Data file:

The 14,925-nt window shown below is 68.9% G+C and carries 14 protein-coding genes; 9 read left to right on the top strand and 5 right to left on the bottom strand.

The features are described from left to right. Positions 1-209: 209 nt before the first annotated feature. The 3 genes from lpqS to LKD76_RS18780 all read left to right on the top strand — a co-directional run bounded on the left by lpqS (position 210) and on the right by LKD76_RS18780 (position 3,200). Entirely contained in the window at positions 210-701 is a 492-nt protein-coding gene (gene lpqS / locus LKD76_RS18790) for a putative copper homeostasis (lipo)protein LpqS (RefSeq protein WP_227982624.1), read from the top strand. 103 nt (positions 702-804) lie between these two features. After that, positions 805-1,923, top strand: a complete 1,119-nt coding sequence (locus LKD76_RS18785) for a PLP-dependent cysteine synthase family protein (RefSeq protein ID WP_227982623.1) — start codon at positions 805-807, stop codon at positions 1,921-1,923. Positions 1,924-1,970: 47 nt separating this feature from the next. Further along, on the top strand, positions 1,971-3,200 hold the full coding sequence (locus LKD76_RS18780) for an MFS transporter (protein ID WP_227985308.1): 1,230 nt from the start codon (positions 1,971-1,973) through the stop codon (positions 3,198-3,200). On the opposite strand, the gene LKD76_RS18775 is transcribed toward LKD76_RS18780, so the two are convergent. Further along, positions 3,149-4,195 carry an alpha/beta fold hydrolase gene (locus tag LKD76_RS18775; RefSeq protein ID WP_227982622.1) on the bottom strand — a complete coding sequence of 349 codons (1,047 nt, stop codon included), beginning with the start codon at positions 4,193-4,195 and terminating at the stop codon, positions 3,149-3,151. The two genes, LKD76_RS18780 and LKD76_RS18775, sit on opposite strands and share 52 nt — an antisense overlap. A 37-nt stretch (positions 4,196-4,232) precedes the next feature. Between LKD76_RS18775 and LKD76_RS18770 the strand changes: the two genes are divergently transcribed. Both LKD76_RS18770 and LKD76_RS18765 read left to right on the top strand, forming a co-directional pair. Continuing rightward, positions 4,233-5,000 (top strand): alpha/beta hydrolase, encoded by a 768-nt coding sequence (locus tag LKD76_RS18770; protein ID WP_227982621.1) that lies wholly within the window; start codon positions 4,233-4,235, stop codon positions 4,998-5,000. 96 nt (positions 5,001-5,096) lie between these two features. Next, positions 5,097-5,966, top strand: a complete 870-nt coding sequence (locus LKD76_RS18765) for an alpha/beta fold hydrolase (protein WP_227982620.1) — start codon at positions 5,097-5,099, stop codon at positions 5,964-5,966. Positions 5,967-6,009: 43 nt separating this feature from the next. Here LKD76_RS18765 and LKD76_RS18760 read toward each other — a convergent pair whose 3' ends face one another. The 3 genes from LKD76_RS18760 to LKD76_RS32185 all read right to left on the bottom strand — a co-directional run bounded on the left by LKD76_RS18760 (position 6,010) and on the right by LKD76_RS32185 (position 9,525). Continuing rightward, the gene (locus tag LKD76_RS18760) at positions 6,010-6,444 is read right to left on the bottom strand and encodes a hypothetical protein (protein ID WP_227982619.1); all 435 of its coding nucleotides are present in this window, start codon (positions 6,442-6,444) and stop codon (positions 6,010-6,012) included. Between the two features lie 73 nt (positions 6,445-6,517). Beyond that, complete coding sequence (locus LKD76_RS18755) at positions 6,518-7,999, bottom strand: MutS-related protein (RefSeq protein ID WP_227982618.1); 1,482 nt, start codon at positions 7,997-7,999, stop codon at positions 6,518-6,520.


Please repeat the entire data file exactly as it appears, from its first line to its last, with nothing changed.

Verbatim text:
The 14,925-nt window shown below is 68.9% G+C and carries 14 protein-coding genes; 9 read left to right on the top strand and 5 right to left on the bottom strand.

The features are described from left to right. Positions 1-209: 209 nt before the first annotated feature. The 3 genes from lpqS to LKD76_RS18780 all read left to right on the top strand — a co-directional run bounded on the left by lpqS (position 210) and on the right by LKD76_RS18780 (position 3,200). Entirely contained in the window at positions 210-701 is a 492-nt protein-coding gene (gene lpqS / locus LKD76_RS18790) for a putative copper homeostasis (lipo)protein LpqS (RefSeq protein WP_227982624.1), read from the top strand. 103 nt (positions 702-804) lie between these two features. After that, positions 805-1,923, top strand: a complete 1,119-nt coding sequence (locus LKD76_RS18785) for a PLP-dependent cysteine synthase family protein (RefSeq protein ID WP_227982623.1) — start codon at positions 805-807, stop codon at positions 1,921-1,923. Positions 1,924-1,970: 47 nt separating this feature from the next. Further along, on the top strand, positions 1,971-3,200 hold the full coding sequence (locus LKD76_RS18780) for an MFS transporter (protein ID WP_227985308.1): 1,230 nt from the start codon (positions 1,971-1,973) through the stop codon (positions 3,198-3,200). On the opposite strand, the gene LKD76_RS18775 is transcribed toward LKD76_RS18780, so the two are convergent. Further along, positions 3,149-4,195 carry an alpha/beta fold hydrolase gene (locus tag LKD76_RS18775; RefSeq protein ID WP_227982622.1) on the bottom strand — a complete coding sequence of 349 codons (1,047 nt, stop codon included), beginning with the start codon at positions 4,193-4,195 and terminating at the stop codon, positions 3,149-3,151. The two genes, LKD76_RS18780 and LKD76_RS18775, sit on opposite strands and share 52 nt — an antisense overlap. A 37-nt stretch (positions 4,196-4,232) precedes the next feature. Between LKD76_RS18775 and LKD76_RS18770 the strand changes: the two genes are divergently transcribed. Both LKD76_RS18770 and LKD76_RS18765 read left to right on the top strand, forming a co-directional pair. Continuing rightward, positions 4,233-5,000 (top strand): alpha/beta hydrolase, encoded by a 768-nt coding sequence (locus tag LKD76_RS18770; protein ID WP_227982621.1) that lies wholly within the window; start codon positions 4,233-4,235, stop codon positions 4,998-5,000. 96 nt (positions 5,001-5,096) lie between these two features. Next, positions 5,097-5,966, top strand: a complete 870-nt coding sequence (locus LKD76_RS18765) for an alpha/beta fold hydrolase (protein WP_227982620.1) — start codon at positions 5,097-5,099, stop codon at positions 5,964-5,966. Positions 5,967-6,009: 43 nt separating this feature from the next. Here LKD76_RS18765 and LKD76_RS18760 read toward each other — a convergent pair whose 3' ends face one another. The 3 genes from LKD76_RS18760 to LKD76_RS32185 all read right to left on the bottom strand — a co-directional run bounded on the left by LKD76_RS18760 (position 6,010) and on the right by LKD76_RS32185 (position 9,525). Continuing rightward, the gene (locus tag LKD76_RS18760) at positions 6,010-6,444 is read right to left on the bottom strand and encodes a hypothetical protein (protein ID WP_227982619.1); all 435 of its coding nucleotides are present in this window, start codon (positions 6,442-6,444) and stop codon (positions 6,010-6,012) included. Between the two features lie 73 nt (positions 6,445-6,517). Beyond that, complete coding sequence (locus LKD76_RS18755) at positions 6,518-7,999, bottom strand: MutS-related protein (RefSeq protein ID WP_227982618.1); 1,482 nt, start codon at positions 7,997-7,999, stop codon at positions 6,518-6,520.